April 17 2014 Latest news:
Friday, July 6, 2012
A remarkable pilot and Norfolk horse breeder, Maureen Popp, who has died aged 91, made the front page of Picture Post during the second world war.
The cover girl flew more than 800 hours in the Air Transport Auxiliary in the three years from 1942 – delivering fighter and bomber aircraft to airfields and returning damaged planes to factories for repair.
It was extremely high risk and between April 15, 1942 and November 30, 1945, she flew 28 different single engine and 10 multi-engine aircraft from Spitfire, Hurricane, Mustang, de Havilland Mosquito to Vickers Wellington and Avro Lancaster.
These pilots flew without instruments, which made the assignments even more dangerous and the risk of fatalities ever-present. A film, Spitfire Women, depicted the work of these genuinely unsung heroines.
In a tribute at her funeral, her niece and goddaughter, Patricia Hamilton, said that her uncle Philip, who was then serving in the RAF, heard the engines of an incoming plane over the landing strip in terrible weather. He said that the pilot made the best landing he’d ever seen in such conditions and they were all absolutely staggered when a slim young woman climbed out of the cockpit – it was Maureen Adele Dunlop.
Born on October 26, 1920 in Buenos Aires, Argentina, her Australian father managed various estancias or estates, several extending to more than half a million acres in Patagonia.
An expert stockman, who bred Australian Merino sheep, he had returned to the UK and volunteered during the first world war in the Royal Field Artillery. Wounded twice, he married one of his nurses, and they had three children. (Likewise a quarter of a century later, his daughter would return to Britain and serve during the second world war.)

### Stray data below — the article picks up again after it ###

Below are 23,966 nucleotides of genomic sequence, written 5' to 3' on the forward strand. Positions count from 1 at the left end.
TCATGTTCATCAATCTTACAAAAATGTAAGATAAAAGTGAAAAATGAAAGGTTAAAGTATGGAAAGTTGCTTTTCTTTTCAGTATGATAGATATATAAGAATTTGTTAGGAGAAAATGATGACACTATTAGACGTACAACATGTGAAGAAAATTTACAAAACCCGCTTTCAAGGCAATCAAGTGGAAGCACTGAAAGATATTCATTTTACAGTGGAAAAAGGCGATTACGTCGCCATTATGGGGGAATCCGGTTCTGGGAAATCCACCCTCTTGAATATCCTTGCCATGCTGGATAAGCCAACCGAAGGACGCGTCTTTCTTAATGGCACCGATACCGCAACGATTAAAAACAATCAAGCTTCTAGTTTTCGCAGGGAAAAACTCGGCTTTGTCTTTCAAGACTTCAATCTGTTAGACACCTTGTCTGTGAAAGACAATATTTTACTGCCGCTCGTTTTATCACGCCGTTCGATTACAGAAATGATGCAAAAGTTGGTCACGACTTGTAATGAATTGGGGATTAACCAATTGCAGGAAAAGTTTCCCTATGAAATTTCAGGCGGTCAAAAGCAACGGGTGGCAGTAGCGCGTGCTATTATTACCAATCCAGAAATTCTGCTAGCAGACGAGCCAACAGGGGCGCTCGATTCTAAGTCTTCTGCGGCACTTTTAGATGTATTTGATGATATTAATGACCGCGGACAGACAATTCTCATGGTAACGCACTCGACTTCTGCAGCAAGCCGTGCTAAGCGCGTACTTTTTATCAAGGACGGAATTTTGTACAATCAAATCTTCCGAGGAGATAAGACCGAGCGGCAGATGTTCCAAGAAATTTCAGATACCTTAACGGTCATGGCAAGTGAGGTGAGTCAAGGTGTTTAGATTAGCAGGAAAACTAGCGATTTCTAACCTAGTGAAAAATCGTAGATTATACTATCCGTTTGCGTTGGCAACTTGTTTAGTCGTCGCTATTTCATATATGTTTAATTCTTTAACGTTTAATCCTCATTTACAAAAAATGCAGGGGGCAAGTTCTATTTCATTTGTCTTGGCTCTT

While her parents were on home leave in Britain, Maureen took her first flying lesson, aged 16. On her return to Argentina, she backdated her date of birth by two years to continue her flying training and obtain her licence. It was only in 2000 after the death of her husband, Serban, that her children realised that Maureen was six years older than they realised.
She returned to Britain in 1941, travelling with her younger sister, Joan, on the Avila Star, carrying vital food supplies. It was at the height of the U-boat threat and in fact, the Avila Star was sunk on her next voyage. Their younger brother, Eric, always known as Bill, was reading medicine at Cambridge.
After the war, she trained as a flight instructor at RAF Luton and returned to Argentina, working as a commercial pilot and flight instructor for the Argentine Air Force. Later, as a partner in an air taxi company, she continued to fly actively until 1969.
She had met Serban Victor Popp, who was
a retired Romanian diplomat, at a function at the British Embassy in Buenos Aires. They married in the capital’s St John’s Cathedral on August 5, 1955.
She loved animals and especially horses having learned to ride, as did her sister, at an early age. She had her own hens which she trained to sit on her command! Fascinated by the Arab horse breed from an early age, she had met Lady Wentworth, of Crabbet Park, Sussex, where she learned much about the breed.
After the war, she bought her first Arab from the Ayerza family and built her Milla Lauquen Stud. When husband and wife moved to England in 1973, they brought their five foundation mares to a small farm near Norwich. The stud grew to over 50 horses at one stage, both thoroughbred and Arab.
Always better at buying than selling horses, the stud often struggled. But she worked tirelessly at caring for her animals, carrying out physical work men much younger than her found exhausting. Her knowledge of Arabian bloodlines and how to cross different strains was second to none.
What she perhaps lacked was the willingness to promote her knowledge by attending breed society meetings for commercial gain.
Although she retained her commercial pilot’s licence, her driving licence, obtained during the war, had expired. Finally at the fifth attempt she passed her test.
The sisters were very close friends throughout their lives until Joan’s death in 2010.
She leaves a daughter, Nicole, another, Alexis, pre-deceased, and a son, Eric.
They had five grandchildren. A funeral has taken place. Michael Pollitt